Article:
What are the different types of compressors and which one should I buy?
If you have this question in you mind, you have come to the right place.
One of the most versatile, and I would argue most essential, tools for a handyman is the air compressor. This equipment can be used for doing such a wide array of jobs that any handyman who doesn’t have at least one in his garage or workshop is making a huge mistake. They can do everything from helping you with painting jobs to letting you fill up your tires and a bunch of other tasks.
If you are in a rut because you don’t know the first thing about air compressors, but you also know that you want one, then I’m here to help. In this article, I’m going to do my best to give you a sort of crash course on air compressors. Since there are a lot of different types, I’m going to do my best to explain how they work.
Air compressor types by method of compression
Hold onto your hats because this part of the article is going to get very technical and there is going to be a lot of discussion of very technical terms. In this section, I’m going to be looking at the different principles that air compressors can work on.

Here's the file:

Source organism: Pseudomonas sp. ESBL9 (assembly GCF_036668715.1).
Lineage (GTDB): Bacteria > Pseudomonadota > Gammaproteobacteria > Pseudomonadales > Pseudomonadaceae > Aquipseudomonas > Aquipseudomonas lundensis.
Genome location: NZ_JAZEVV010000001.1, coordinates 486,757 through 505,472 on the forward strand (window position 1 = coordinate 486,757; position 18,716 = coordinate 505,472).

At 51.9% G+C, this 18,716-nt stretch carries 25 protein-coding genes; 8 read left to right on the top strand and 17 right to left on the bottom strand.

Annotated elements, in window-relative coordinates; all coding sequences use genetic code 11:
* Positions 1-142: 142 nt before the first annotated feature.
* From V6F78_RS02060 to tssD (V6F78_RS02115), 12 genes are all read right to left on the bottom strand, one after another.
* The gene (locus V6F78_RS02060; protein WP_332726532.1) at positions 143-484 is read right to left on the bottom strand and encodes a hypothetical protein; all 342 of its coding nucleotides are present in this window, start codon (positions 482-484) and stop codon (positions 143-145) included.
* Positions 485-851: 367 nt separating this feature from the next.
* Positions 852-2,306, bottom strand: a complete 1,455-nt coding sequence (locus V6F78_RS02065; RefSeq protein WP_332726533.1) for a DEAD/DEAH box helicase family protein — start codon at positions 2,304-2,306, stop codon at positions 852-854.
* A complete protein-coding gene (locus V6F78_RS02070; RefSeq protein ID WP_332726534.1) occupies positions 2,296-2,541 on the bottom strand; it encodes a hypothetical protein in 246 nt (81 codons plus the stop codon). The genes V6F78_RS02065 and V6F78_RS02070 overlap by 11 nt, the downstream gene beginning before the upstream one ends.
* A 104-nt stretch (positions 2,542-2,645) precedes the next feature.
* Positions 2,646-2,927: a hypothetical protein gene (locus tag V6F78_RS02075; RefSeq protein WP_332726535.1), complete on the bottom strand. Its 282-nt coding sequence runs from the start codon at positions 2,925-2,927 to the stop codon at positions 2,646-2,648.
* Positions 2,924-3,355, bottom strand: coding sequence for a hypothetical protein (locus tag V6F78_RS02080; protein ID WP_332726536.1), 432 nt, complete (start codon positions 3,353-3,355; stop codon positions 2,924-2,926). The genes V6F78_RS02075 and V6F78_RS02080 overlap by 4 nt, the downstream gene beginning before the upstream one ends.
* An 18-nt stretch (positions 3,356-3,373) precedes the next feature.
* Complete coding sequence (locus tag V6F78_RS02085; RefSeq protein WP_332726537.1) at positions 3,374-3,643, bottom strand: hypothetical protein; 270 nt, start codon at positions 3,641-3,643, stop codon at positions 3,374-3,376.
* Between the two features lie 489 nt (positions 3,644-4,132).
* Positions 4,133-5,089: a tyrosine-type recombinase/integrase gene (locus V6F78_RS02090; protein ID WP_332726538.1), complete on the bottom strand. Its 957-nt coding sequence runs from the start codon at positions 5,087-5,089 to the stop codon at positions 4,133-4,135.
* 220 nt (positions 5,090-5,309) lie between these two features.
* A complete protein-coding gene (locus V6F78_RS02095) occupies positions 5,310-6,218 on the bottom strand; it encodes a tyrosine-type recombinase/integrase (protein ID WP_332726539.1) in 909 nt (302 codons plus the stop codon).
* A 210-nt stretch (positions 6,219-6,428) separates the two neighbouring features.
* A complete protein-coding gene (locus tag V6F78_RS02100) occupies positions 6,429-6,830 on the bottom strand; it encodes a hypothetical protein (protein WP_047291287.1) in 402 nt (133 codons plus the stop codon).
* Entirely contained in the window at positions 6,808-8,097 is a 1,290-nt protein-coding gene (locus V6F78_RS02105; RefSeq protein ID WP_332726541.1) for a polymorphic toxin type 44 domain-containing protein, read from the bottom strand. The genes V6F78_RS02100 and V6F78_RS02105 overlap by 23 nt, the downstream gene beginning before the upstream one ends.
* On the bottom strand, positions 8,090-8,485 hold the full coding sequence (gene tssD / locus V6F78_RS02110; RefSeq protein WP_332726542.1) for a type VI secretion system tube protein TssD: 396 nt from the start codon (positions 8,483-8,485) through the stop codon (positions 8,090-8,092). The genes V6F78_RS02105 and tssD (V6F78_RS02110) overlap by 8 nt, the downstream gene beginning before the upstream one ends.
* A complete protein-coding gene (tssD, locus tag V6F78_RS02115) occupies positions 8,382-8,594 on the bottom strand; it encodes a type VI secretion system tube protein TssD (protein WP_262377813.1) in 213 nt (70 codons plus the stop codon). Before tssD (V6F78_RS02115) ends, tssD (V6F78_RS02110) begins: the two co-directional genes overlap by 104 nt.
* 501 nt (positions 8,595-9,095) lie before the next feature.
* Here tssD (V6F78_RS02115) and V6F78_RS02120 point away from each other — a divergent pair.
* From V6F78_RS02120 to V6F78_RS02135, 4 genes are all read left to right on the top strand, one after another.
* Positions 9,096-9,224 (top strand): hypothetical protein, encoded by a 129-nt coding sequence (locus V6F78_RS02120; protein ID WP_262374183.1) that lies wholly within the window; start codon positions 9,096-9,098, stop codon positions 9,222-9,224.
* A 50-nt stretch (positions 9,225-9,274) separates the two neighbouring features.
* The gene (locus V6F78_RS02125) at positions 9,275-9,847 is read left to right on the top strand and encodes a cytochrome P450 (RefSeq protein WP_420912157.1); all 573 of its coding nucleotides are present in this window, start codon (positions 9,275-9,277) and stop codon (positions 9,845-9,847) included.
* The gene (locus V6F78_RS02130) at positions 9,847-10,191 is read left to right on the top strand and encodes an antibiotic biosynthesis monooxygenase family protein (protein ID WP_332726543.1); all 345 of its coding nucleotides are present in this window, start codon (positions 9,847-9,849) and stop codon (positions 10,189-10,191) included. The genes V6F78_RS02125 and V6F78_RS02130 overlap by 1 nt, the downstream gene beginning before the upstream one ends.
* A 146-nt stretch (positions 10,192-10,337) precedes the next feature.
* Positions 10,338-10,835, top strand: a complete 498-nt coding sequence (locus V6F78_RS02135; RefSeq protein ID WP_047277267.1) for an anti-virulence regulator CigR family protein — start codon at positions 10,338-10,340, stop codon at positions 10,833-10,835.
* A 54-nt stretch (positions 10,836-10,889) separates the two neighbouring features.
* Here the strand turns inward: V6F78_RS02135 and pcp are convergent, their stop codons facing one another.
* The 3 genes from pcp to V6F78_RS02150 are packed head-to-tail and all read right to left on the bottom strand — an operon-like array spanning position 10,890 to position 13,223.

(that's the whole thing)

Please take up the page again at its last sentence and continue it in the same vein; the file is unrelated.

Depending on the method of compression the main two types of air compressors are positive displacement compressors and dynamic compressors. The popular reciprocating and rotary screw air compressors fall under positive displacement category whereas the centrifugal compressor is a Dynamic type.
What does that mean exactly? Well, different kinds of air compressors use different methods for compressing and transferring air. Different working principles have distinct advantages and disadvantages. In this part of the article, I’m going to go over some of the more common types of air compressors that you would be likely to see if you went shopping for them.